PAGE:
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Presidents Cup is an exercise of PGA Tour control
Question of the Day
DUBLIN, OHIO (AP) - The Presidents Cup is more of an exhibition than a competition, even on that rare occasion when the matches are competitive.
That only becomes a problem if nothing has changed 20 years from now.
A bigger issue would be if the quality of golf suffered.
Look beyond a week of rain that turned Muirfield Village into target practice. Try to forget the disjointed nature of this Presidents Cup when players twice had to return the next morning to complete matches, even though it was darker than when they had stopped the night before.
Zach Johnson closed out one match with a wedge from 115 yards that spun into the cup for eagle.
Remember that time at Harding Park when Tiger Woods laced a 3-iron into the 18th green that was so pure he twirled the club and stretched out both arms as he walked after the shot? This time it was a fairway metal into the 15th, and he crouched for a below-the-belt, double fist pump when it plopped down 4 feet below the hole.
Graham DeLaet twice holed shots for birdie on the 18th green _ on the same day. He knocked in a bunker shot Sunday afternoon to close out 20-year-old Jordan Spieth. That morning, the Canadian chipped in for birdie from the front of the green.
“No one ever practices that shot because the ball never stays there,” Keegan Bradley said.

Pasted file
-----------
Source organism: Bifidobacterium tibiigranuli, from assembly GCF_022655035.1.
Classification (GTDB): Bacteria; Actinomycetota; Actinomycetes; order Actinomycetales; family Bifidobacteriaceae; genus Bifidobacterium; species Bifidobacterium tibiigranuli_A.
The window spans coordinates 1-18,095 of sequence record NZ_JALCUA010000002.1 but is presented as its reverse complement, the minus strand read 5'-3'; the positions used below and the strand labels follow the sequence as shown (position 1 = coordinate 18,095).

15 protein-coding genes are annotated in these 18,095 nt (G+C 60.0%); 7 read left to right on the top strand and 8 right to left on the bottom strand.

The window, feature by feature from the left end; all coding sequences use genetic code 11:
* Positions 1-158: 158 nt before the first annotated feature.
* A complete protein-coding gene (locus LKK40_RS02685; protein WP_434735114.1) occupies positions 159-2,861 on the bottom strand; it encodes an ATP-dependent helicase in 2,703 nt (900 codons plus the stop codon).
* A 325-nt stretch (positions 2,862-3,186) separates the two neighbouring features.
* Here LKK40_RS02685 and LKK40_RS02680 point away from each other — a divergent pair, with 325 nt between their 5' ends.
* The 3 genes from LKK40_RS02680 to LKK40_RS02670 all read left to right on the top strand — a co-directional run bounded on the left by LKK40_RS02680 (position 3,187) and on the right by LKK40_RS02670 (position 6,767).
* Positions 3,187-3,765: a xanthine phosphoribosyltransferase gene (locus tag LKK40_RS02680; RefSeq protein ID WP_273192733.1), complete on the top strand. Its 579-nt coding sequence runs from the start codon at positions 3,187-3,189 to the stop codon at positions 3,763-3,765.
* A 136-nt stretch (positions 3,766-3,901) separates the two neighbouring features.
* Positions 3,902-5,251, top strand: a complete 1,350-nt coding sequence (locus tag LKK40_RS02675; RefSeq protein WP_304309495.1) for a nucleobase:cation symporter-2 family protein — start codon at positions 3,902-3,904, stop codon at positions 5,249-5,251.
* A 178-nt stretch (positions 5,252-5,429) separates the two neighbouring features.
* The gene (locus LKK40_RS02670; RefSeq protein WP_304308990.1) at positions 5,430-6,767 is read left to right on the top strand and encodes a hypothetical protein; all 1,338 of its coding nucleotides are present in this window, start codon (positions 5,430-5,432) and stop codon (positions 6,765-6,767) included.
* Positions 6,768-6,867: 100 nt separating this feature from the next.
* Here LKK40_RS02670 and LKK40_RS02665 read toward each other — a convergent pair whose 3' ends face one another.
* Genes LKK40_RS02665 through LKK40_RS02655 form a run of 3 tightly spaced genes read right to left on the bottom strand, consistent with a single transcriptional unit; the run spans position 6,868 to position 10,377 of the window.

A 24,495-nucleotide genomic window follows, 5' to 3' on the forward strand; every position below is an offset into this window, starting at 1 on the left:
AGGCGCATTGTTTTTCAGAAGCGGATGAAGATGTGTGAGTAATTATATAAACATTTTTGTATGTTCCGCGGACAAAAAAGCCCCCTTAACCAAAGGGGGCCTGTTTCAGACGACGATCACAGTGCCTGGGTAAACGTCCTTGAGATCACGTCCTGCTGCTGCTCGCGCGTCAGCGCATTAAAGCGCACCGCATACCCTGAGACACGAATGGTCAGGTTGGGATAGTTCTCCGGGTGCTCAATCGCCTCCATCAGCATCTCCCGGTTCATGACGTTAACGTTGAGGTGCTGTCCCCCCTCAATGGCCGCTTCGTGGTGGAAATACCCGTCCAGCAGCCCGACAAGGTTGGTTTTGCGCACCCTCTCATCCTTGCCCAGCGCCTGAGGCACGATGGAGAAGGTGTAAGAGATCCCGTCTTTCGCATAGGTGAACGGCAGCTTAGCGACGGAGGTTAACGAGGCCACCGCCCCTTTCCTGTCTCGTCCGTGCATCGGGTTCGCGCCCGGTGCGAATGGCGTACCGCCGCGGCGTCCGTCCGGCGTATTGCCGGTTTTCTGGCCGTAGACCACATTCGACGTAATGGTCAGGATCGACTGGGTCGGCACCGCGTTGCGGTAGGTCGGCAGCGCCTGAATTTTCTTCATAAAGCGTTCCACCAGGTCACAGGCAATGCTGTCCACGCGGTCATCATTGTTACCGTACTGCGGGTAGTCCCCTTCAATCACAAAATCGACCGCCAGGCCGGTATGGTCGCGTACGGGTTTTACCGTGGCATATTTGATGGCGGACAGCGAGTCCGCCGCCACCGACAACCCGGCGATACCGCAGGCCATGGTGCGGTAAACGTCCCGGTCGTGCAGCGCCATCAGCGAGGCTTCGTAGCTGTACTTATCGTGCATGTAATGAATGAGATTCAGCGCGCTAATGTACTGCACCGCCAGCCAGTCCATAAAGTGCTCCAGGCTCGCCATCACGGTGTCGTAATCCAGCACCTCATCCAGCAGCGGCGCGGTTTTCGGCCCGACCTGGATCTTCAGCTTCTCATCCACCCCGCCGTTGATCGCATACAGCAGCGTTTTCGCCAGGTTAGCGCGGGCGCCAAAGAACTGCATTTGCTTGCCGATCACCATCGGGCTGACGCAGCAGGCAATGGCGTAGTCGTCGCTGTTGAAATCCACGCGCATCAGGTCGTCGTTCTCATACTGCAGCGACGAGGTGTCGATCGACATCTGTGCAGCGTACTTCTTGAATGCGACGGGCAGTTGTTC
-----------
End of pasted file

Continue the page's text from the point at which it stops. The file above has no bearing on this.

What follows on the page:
Bradley followed that chip-in birdie with a 10-foot birdie putt of his own, set up by one of the best shots of the week. Phil Mickelson had to play a hook with the ball below his feet to get around a tree and up the hill to a pin 190 yards away. He shut the face of a 7-iron and stuck it in the tiny, right corner of the 18th green.
Yes, it was a real exhibition of golf, as it usually is in these formats.
But a competition?
The United States won (again), 18 1/2-15 1/2, an outcome that could be considered close only with a little imagination.
The Americans assured themselves a tie when Johnson defeated Branden Grace for the 17th point. It took more than an hour until Woods beat Richard Sterne on the 18th hole for the winning point. The Americans won for the fifth straight time and improved to 8-1-1.
“We all know how close it really was,” Jack Nicklaus said before handing the gold trophy to the American team.
International captain Nick Price wasn’t so sure.
By John McAfee
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